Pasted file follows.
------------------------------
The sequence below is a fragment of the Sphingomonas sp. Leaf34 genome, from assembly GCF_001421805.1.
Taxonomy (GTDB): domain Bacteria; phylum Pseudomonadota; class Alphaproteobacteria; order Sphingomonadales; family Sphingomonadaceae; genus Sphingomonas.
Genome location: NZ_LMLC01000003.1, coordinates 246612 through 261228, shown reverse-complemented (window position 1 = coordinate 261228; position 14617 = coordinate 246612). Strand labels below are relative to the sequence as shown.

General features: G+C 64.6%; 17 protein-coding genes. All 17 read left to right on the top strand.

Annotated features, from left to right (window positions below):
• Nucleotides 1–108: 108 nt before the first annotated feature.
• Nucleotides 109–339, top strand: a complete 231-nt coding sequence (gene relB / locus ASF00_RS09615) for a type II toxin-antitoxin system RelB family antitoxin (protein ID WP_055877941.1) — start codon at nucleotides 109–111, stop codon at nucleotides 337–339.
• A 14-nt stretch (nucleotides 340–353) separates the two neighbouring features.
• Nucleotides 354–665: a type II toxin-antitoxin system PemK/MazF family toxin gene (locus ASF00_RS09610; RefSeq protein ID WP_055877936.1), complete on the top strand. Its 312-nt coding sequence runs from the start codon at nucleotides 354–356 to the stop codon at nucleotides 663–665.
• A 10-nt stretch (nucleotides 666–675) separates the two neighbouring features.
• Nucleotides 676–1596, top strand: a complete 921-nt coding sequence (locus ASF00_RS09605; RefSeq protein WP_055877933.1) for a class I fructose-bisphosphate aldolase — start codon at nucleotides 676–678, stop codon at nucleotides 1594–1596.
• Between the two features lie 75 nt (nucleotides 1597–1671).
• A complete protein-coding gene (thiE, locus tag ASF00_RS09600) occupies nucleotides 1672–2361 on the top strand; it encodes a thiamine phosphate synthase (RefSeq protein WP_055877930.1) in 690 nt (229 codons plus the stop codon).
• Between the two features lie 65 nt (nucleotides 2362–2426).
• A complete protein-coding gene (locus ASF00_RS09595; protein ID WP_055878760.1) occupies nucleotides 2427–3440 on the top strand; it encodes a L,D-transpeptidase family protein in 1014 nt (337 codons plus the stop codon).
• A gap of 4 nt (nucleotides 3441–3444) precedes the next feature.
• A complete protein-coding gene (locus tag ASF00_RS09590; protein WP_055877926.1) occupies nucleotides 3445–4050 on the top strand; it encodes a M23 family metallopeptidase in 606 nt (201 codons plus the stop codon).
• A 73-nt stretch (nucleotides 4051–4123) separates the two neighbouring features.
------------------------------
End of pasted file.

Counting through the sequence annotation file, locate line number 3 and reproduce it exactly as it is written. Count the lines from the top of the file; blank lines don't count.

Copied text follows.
Genome location: NZ_LMLC01000003.1, coordinates 246612 through 261228, shown reverse-complemented (window position 1 = coordinate 261228; position 14617 = coordinate 246612). Strand labels below are relative to the sequence as shown.